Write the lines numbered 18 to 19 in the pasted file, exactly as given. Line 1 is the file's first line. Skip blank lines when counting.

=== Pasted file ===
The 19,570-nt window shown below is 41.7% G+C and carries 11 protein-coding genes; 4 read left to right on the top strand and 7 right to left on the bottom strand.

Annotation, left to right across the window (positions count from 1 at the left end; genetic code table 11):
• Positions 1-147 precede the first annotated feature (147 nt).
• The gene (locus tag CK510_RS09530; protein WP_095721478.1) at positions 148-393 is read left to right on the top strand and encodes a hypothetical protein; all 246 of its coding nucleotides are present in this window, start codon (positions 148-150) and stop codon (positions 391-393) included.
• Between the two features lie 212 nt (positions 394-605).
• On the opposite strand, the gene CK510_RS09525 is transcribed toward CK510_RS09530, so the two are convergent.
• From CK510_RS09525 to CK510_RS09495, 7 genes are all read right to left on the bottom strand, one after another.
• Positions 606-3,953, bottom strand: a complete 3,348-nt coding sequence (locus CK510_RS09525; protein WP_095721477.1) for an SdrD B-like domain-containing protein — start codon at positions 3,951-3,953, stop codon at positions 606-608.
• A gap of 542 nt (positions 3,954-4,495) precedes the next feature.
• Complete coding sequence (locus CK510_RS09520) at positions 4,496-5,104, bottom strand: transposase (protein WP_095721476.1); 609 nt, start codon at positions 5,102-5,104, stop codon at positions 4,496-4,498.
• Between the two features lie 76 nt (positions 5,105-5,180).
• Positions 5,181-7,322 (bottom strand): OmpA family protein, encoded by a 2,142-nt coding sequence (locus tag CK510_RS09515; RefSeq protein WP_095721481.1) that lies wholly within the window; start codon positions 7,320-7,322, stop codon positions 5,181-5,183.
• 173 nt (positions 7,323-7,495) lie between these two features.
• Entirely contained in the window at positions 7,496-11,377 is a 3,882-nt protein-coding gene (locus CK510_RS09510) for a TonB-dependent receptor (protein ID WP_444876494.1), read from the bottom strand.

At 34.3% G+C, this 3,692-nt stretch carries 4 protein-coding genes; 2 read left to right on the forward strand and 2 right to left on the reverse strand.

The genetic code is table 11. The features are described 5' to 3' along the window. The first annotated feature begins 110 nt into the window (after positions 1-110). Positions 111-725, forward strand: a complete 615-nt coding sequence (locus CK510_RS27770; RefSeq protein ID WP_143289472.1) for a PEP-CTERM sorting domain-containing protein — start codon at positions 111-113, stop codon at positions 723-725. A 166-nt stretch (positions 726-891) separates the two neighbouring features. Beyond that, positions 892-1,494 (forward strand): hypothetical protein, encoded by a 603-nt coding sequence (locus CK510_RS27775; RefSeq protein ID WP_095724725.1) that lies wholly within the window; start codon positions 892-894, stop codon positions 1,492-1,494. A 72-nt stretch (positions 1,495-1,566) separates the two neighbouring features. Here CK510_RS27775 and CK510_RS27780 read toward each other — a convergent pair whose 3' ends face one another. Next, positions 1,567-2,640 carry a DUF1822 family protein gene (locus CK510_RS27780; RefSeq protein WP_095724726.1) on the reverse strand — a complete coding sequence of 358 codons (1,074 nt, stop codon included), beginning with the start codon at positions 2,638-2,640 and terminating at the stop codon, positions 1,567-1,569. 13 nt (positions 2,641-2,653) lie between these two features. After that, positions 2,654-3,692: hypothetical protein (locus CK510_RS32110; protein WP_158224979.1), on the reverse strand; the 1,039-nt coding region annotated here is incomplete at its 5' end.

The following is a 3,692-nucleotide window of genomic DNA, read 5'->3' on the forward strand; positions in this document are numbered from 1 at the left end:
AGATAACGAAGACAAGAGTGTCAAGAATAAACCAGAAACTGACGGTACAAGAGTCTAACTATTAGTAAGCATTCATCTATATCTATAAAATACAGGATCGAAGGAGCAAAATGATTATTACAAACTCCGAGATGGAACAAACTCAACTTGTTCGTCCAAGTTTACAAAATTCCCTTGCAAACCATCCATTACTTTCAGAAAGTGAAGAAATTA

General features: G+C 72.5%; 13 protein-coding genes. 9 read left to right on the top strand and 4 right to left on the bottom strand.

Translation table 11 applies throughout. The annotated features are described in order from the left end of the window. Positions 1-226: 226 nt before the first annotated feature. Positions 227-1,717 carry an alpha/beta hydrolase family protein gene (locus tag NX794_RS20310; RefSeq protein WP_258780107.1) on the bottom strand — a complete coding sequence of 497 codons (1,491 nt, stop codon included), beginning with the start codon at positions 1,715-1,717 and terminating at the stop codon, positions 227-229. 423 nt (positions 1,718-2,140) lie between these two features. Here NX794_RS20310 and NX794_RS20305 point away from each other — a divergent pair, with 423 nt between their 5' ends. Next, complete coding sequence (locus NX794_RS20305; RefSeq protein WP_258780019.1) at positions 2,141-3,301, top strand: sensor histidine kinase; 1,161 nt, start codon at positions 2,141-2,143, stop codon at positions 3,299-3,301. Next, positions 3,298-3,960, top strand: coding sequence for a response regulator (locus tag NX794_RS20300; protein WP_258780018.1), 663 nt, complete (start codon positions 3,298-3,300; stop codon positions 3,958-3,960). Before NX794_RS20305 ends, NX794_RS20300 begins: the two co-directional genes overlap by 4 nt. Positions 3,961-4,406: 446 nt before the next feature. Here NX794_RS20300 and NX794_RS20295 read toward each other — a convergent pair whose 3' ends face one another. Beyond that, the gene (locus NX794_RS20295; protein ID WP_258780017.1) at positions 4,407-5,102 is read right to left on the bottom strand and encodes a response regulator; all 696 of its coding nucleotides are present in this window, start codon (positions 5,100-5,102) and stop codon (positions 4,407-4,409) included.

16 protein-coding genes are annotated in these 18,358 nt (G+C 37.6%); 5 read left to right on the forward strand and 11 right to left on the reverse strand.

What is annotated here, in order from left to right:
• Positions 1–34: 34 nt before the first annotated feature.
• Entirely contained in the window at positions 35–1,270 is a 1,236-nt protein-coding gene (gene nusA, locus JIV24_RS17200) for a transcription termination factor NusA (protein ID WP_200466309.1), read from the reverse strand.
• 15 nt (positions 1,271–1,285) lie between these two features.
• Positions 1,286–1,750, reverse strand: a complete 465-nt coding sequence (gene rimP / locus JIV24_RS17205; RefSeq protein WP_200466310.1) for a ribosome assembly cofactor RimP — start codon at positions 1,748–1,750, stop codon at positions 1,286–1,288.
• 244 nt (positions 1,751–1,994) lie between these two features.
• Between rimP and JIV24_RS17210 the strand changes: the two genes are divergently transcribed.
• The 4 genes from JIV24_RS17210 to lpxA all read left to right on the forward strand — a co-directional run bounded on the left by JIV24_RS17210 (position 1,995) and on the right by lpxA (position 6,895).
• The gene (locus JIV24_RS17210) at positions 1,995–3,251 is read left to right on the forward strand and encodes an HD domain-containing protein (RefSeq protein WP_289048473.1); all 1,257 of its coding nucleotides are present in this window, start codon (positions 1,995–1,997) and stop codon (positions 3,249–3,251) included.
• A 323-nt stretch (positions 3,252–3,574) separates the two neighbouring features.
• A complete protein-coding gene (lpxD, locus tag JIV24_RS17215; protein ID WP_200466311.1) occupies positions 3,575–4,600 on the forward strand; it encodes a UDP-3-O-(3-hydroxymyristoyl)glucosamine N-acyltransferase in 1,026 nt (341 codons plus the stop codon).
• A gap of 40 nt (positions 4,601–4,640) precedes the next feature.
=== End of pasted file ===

AGATAACGAAGACAAGAGTGTCAAGAATAAACCAGAAACTGACGGTACAAGAGTCTAACTATTAGTAAGCATTCATCTATATCTATAAAATACAGGATCGAAGGAGCAAAATGATTATTACAAACTCCGAGATGGAACAAACTCAACTTGTTCGTCCAAGTTTACAAAATTCCCTTGCAAACCATCCATTACTTTCAGAAAGTGAAGAAATTA

General features: G+C 72.5%; 13 protein-coding genes. 9 read left to right on the top strand and 4 right to left on the bottom strand.